Last week Warner Bros. announced that Tom Hardy will be playing Bane in The Dark Knight Rises. Comic book fans know this villain well, but others may be thinking to themselves, “who is Bane?”. Luckily, PopcornBiz posted a great interview with Chuck Dixon, the man who co-created Bane back in 1993. Here are some key excerpts from the interview:
Bane came to being as a result of a multi-creator storyline called “Knightfall” in which, to facilitate a new, darker hero taking on the cowl, Batman would have his back broken by a major new enemy created just for the occasion. Among the editorial team Dixon in particular was concerned that the newbie baddie be well-received by readers.
“If we failed in creating this new villain it was going to seem like a lame stunt,” he recalls. “I argued that it’s nearly impossible to create a character to be popular. Comic book characters who become popular tend to be almost created by mistake: One-off characters like Wolverine, who’s now iconic, or the Silver Surfer, who was created just to be a friend for Galactus.” Thus legendary Batman editor Dennis O’Neill charged Dixon and [artist, Graham Nolan] with creating a compelling origin for the villain in a one-shot special titled “Batman: Vengeance of Bane.”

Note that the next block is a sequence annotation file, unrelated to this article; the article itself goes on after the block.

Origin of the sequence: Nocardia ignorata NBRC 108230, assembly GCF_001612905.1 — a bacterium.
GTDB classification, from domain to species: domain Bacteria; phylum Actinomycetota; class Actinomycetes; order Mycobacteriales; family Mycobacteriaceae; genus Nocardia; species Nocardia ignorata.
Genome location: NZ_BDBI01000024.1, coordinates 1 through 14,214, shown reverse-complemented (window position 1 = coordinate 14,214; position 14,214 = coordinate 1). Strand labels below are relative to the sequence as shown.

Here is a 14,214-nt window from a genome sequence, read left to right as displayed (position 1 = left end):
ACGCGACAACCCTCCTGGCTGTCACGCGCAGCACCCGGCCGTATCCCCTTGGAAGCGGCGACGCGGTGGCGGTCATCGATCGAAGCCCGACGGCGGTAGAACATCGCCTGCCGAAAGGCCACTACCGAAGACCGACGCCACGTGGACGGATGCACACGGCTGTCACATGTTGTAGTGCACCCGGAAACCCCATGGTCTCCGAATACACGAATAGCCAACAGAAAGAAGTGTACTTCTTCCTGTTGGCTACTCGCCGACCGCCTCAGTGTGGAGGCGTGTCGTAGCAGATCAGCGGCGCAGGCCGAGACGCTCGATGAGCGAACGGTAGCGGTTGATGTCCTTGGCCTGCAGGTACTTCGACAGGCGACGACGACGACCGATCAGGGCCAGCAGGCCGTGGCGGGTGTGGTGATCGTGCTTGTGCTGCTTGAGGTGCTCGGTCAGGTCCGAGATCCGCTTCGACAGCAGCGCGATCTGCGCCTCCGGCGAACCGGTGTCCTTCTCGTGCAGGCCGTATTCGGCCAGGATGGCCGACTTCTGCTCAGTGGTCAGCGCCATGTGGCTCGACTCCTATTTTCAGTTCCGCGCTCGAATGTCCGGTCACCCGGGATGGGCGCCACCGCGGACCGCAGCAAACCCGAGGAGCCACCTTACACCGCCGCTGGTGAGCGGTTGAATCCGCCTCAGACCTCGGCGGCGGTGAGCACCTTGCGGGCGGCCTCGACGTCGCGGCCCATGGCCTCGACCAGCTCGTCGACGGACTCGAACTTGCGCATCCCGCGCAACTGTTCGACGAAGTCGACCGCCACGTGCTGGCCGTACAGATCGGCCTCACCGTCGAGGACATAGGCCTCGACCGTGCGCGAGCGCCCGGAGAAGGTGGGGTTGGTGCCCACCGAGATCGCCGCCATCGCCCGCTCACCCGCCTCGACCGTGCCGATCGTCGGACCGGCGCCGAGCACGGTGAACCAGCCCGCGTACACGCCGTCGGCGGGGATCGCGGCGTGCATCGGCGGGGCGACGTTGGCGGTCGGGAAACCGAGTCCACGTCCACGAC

“The parameters for him had to be that he must be the intellectual and physical equal of Batman, that it would be believable that he could beat Batman and injure him badly enough to put him out of action for a year,” he says. “He is in every way a self-made man, just as Bruce Wayne made himself into Batman. Bane made himself into Bane, but with much darker purposes.”
“We created a backstory for him where you had a little bit of sympathy for him because his circumstances were so lousy: Bane basically grew up in prison serving his father’s life sentence in some Central American hellhole,” says Dixon of the initially nameless character who uses cunning and brute strength to escape his prison home, arrive in Gotham and pump up his physique with Venom, a steroid once used and rejected by Batman after it made him a hyper-aggressive, nearly insane addict – Venom quickly unbalances the driven Bane as well. “It’s always good to have a little sympathy for the bad guy if you want him to stick in the public’s mind.”
Don’t expect to get the same brainless Bane we saw in Joel Schumacher’s Batman & Robin. Dixon says he’s quite confident we’ll see something closer to the villain that he created for the comics. Hit up the source link below to read more about Bane and to check out the entire interview.